vinasp wrote:Did you know that your mind has the power to make something exist?
I have heard that on one occasion the Blessed One was staying near Savatthi at Jeta's Grove, Anathapindika's monastery. Then Ven. Radha went to the Blessed One and, on arrival, having bowed down to him sat to one side. As he was sitting there he said to the Blessed One: "'A being,' lord. 'A being,' it's said. To what extent is one said to be 'a being'?"
"Any desire, passion, delight, or craving for form, Radha: when one is caught up1 there, tied up2 there, one is said to be 'a being.'3
"Any desire, passion, delight, or craving for feeling... perception... fabrications...
"Any desire, passion, delight, or craving for consciousness, Radha: when one is caught up there, tied up there, one is said to be 'a being.'
"Just as when boys or girls are playing with little sand castles:4 as long as they are not free from passion, desire, love, thirst, fever, & craving for those little sand castles, that's how long they have fun with those sand castles, enjoy them, treasure them, feel possessive of them. But when they become free from passion, desire, love, thirst, fever, & craving for those little sand castles, then they smash them, scatter them, demolish them with their hands or feet and make them unfit for play.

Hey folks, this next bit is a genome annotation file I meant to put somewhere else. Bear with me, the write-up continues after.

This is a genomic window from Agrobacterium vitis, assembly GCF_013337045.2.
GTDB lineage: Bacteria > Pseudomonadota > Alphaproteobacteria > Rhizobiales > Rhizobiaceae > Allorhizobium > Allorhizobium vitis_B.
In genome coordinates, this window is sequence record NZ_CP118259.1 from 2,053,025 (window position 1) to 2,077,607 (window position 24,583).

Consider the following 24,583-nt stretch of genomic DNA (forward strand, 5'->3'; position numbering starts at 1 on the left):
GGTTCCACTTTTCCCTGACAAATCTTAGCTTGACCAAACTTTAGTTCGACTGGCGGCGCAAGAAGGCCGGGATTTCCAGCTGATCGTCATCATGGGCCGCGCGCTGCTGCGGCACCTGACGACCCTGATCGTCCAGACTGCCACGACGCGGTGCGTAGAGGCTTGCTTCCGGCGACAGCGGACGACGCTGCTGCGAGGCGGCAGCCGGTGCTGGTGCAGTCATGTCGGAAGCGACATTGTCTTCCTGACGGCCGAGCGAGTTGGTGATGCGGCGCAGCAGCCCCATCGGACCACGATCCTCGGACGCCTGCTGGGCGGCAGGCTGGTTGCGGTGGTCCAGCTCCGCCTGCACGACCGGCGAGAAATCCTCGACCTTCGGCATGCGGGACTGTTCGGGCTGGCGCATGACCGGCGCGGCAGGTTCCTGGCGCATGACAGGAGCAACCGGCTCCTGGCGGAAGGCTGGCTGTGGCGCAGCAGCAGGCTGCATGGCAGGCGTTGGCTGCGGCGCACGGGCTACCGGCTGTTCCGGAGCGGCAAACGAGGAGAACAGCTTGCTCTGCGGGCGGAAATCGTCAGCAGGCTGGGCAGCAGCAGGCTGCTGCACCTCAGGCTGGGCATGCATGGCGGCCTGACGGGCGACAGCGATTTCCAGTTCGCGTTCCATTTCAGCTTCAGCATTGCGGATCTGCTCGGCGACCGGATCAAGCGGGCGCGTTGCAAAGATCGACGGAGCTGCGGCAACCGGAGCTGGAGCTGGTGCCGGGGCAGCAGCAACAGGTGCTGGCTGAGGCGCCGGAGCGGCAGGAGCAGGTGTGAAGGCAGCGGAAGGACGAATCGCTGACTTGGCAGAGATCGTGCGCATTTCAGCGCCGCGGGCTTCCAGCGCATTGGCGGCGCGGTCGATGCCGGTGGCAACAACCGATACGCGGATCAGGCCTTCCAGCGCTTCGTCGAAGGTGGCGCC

"In the same way, Radha, you too should smash, scatter, & demolish form, and make it unfit for play. Practice for the ending of craving for form.
"You should smash, scatter, & demolish feeling, and make it unfit for play. Practice for the ending of craving for feeling.
"You should smash, scatter, & demolish perception, and make it unfit for play. Practice for the ending of craving for perception.
"You should smash, scatter, & demolish fabrications, and make them unfit for play. Practice for the ending of craving for fabrications.
"You should smash, scatter, & demolish consciousness and make it unfit for play. Practice for the ending of craving for consciousness — for the ending of craving, Radha, is Unbinding."
4. Lit.: "dirt houses."
Sobeh wrote:In these cases a better translation of the Pali word atthi might be "obtains" (as in Logic) as opposed to "exists" (as in Ontology).
vinasp wrote:Greetings Venerable,
That is most interesting! I did not realise that 'atthi' was from the same root as 'sat'. I thought that atthi meant impersonal existence, while 'satta' or 'bhava' meant personal existence. That explains why some thinkers at the time were using 'atthi' to mean personal existence. As in the talk about "the world exists" or "the world does not exist". The 'world' here seems to mean the self [ this might need further explanation ].
Best wishes, Vincent.
vinasp wrote: What did the Buddha say about 'existence' (atthi) according to the five Nikaya's? Let us begin by noting that suffering 'exists', as stated in SN 12.17 [ PTS: S ii 18]:
"Well then, good Gotama, is suffering non-existent?"
"No Kassapa: suffering is not non-existent. Suffering exists."
Link: http://www.accesstoinsight.org/tipitaka ... .wlsh.html
Suffering 'exists', and yet, the whole purpose of the teachings is to explain to worldlings how to bring about the ending of this suffering. If suffering 'exists', how can it end? It can only end by going out of existence, by ceasing to exist.